Join our experts this World Mental Health Day, as we raise awareness on isolation and the importance of connectedness.
World Mental Health Day aims to raise awareness of mental health challenges and to support efforts to address these challenges. Talking about mental health breaks down the barriers and stigma often associated with seeking support.
To raise awareness of World Mental Health Day and celebrate the University’s 75th Anniversary, this panel discussion will focus on practical ways to improve mental health, including ways to ease loneliness and create connections within our community. We hope this discussion will include ways that we as individuals can cope in the current context, but also ways in which Australia might best respond to emerging mental health challenges.
We need to cope with an uncertain future in the wake of the COVID-19 pandemic, with changes to our preferred daily routines and with less physical and social contact. Needing to be adaptive and resilient over a long period can take a toll. Fortunately, there are steps individuals can take to look after their mental health. We can also come together as a community to help others who need extra support and care.
This year our panel consists of – Dr Hugh Mackay AO, Associate Professor Tegan Cruwys, Dr Amelia Gulliver, Dr Leanne Beagley, and Emeritus Professor Andrew Markus. The session will be moderated by Michelle Linmore from ANU Counselling.
The event is in partnership with Mental Health Australia.
Dr Leanne Beagley has been the Chief Executive Officer at Mental Health Australia since April 2020. Her background includes clinical qualifications in Occupational Therapy and Family Therapy, as well as a Masters of Business Leadership and a PhD in Psychology in organisational culture and performance. Leanne has over 15 years’ experience in direct mental health care in clinical settings in Melbourne. Additionally, Leanne is currently completing her masters in law at the ANU College of Law as a part-time student.
Tegan Cruwys is an Associate Professor and Clinical Psychologist at The Australian National University. Her research focuses on how social relationships shape mental health and specifically focuses on advancing theoretical understanding of the social determinants of health, and with translational impact that improves outcomes for marginalised communities. With over 100 academic publications, she has made internationally recognised research contributions to the study of loneliness, depression, eating behaviour, social identity, group psychotherapy, and health risk taking.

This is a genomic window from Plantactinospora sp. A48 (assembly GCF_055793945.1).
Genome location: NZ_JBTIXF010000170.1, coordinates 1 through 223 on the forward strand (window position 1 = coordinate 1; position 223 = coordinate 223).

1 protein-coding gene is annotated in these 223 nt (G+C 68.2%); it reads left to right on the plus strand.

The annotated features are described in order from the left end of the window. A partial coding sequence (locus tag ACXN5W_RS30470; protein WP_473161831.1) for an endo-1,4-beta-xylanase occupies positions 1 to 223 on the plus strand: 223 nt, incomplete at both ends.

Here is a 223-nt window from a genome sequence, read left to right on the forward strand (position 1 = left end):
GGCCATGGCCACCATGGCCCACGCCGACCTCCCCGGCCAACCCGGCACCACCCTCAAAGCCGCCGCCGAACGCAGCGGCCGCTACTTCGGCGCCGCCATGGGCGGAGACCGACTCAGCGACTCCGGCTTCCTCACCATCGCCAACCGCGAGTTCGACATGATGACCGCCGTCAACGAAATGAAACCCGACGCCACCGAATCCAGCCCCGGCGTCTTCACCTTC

Dr Amelia Gulliver is a research fellow at the Centre for Mental Health Research, Research School of Population Health, The Australian National University. Her research focuses on finding practical solutions to improve mental health in key at-risk population groups. Dr Gulliver’s primary research interests include mental health lived experience research, help-seeking in young people, and the development, evaluation, and implementation of technology-based mental health programs.
Dr Hugh Mackay AO is a social psychologist, researcher, and the bestselling author of 22 books. He has had a 60-year career in social research, and was also a weekly newspaper columnist for over 25 years. He is currently an honorary professor in the Research School of Psychology at ANU, and a patron of the Asylum Seekers Centre. Hugh is a Fellow of the Australian Psychological Society and the Royal Society of NSW. In recognition of his pioneering work in social research, he has been awarded honorary doctorates by Charles Sturt, Macquarie, NSW, Western Sydney and Wollongong universities. He was appointed an Officer of the Order of Australia in 2015.
Andrew Markus is Emeritus Professor in Monash University’s Faculty of Arts. In 2004 has was elected a Fellow of the Academy of the Social Sciences in Australia. His research specialisation is in the field of racial and ethnic relations, ethnic communities, and immigration policy. Andrew has extensive experience researching Australian public opinion. In an Australian first, he is tracking changes in Australian attitudes in the annual Scanlon Foundation national social cohesion survey, which was first conducted in 2007.
Michelle Linmore (Chair) is a psychologist with more than 20 years of experience providing counselling, support groups and psychoeducation for individuals and couples. She has worked in private practice, community agencies, universities and government settings and in each setting enjoys supporting clients to create changes they want in their lives. Michelle has a particular interest in supporting positive connections and relationships. Over the last couple of years she has facilitated the ANU Counselling “Social connections” group as well as the “Connecting together online” group -aiming to reduce isolation and increase social confidence for participants. Michelle is focused on providing an excellent counselling experience for students of ANU, especially given the continuing challenges of the Covid-19 pandemic and resulting impacts on mental health.
This is an online event and webinar details will be provided on registration.